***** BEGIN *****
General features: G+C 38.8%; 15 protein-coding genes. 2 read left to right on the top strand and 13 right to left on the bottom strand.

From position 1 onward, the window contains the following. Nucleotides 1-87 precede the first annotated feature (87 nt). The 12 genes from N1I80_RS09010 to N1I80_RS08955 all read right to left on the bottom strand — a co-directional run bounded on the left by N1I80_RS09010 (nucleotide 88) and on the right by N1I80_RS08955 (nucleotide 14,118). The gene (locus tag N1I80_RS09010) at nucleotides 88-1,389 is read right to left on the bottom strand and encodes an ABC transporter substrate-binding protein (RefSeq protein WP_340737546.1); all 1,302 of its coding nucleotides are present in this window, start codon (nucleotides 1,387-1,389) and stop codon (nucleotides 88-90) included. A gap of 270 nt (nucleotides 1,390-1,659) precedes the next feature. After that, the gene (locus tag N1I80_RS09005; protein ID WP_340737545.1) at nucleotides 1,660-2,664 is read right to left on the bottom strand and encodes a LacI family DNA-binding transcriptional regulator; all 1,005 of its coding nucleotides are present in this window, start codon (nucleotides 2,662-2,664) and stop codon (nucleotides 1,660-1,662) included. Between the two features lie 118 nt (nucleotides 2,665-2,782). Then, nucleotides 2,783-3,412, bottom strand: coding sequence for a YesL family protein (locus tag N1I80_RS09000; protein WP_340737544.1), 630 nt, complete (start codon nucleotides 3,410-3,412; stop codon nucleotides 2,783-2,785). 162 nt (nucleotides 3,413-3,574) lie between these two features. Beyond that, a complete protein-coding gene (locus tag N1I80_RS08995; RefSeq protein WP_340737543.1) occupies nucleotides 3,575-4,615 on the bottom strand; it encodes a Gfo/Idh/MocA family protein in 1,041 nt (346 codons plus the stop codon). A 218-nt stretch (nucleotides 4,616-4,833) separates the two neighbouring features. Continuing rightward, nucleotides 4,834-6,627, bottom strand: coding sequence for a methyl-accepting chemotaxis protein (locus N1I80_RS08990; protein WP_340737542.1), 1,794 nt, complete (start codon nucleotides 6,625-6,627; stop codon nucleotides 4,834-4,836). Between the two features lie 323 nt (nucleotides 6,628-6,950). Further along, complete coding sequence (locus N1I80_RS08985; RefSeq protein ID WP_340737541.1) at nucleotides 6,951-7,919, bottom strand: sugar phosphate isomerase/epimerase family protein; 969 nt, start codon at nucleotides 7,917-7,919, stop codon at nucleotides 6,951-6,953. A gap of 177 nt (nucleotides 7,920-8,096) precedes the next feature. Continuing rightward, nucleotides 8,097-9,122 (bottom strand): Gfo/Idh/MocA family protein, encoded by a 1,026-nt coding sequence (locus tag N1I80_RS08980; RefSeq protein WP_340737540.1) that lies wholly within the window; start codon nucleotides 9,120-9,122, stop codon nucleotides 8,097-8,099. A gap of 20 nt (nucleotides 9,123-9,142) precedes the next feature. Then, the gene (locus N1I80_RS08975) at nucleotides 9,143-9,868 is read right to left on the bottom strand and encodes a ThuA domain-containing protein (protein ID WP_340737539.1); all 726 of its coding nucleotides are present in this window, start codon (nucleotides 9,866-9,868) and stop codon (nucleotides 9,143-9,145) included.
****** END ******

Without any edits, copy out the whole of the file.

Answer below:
General features: G+C 38.8%; 15 protein-coding genes. 2 read left to right on the top strand and 13 right to left on the bottom strand.

From position 1 onward, the window contains the following. Nucleotides 1-87 precede the first annotated feature (87 nt). The 12 genes from N1I80_RS09010 to N1I80_RS08955 all read right to left on the bottom strand — a co-directional run bounded on the left by N1I80_RS09010 (nucleotide 88) and on the right by N1I80_RS08955 (nucleotide 14,118). The gene (locus tag N1I80_RS09010) at nucleotides 88-1,389 is read right to left on the bottom strand and encodes an ABC transporter substrate-binding protein (RefSeq protein WP_340737546.1); all 1,302 of its coding nucleotides are present in this window, start codon (nucleotides 1,387-1,389) and stop codon (nucleotides 88-90) included. A gap of 270 nt (nucleotides 1,390-1,659) precedes the next feature. After that, the gene (locus tag N1I80_RS09005; protein ID WP_340737545.1) at nucleotides 1,660-2,664 is read right to left on the bottom strand and encodes a LacI family DNA-binding transcriptional regulator; all 1,005 of its coding nucleotides are present in this window, start codon (nucleotides 2,662-2,664) and stop codon (nucleotides 1,660-1,662) included. Between the two features lie 118 nt (nucleotides 2,665-2,782). Then, nucleotides 2,783-3,412, bottom strand: coding sequence for a YesL family protein (locus tag N1I80_RS09000; protein WP_340737544.1), 630 nt, complete (start codon nucleotides 3,410-3,412; stop codon nucleotides 2,783-2,785). 162 nt (nucleotides 3,413-3,574) lie between these two features. Beyond that, a complete protein-coding gene (locus tag N1I80_RS08995; RefSeq protein WP_340737543.1) occupies nucleotides 3,575-4,615 on the bottom strand; it encodes a Gfo/Idh/MocA family protein in 1,041 nt (346 codons plus the stop codon). A 218-nt stretch (nucleotides 4,616-4,833) separates the two neighbouring features. Continuing rightward, nucleotides 4,834-6,627, bottom strand: coding sequence for a methyl-accepting chemotaxis protein (locus N1I80_RS08990; protein WP_340737542.1), 1,794 nt, complete (start codon nucleotides 6,625-6,627; stop codon nucleotides 4,834-4,836). Between the two features lie 323 nt (nucleotides 6,628-6,950). Further along, complete coding sequence (locus N1I80_RS08985; RefSeq protein ID WP_340737541.1) at nucleotides 6,951-7,919, bottom strand: sugar phosphate isomerase/epimerase family protein; 969 nt, start codon at nucleotides 7,917-7,919, stop codon at nucleotides 6,951-6,953. A gap of 177 nt (nucleotides 7,920-8,096) precedes the next feature. Continuing rightward, nucleotides 8,097-9,122 (bottom strand): Gfo/Idh/MocA family protein, encoded by a 1,026-nt coding sequence (locus tag N1I80_RS08980; RefSeq protein WP_340737540.1) that lies wholly within the window; start codon nucleotides 9,120-9,122, stop codon nucleotides 8,097-8,099. A gap of 20 nt (nucleotides 9,123-9,142) precedes the next feature. Then, the gene (locus N1I80_RS08975) at nucleotides 9,143-9,868 is read right to left on the bottom strand and encodes a ThuA domain-containing protein (protein ID WP_340737539.1); all 726 of its coding nucleotides are present in this window, start codon (nucleotides 9,866-9,868) and stop codon (nucleotides 9,143-9,145) included.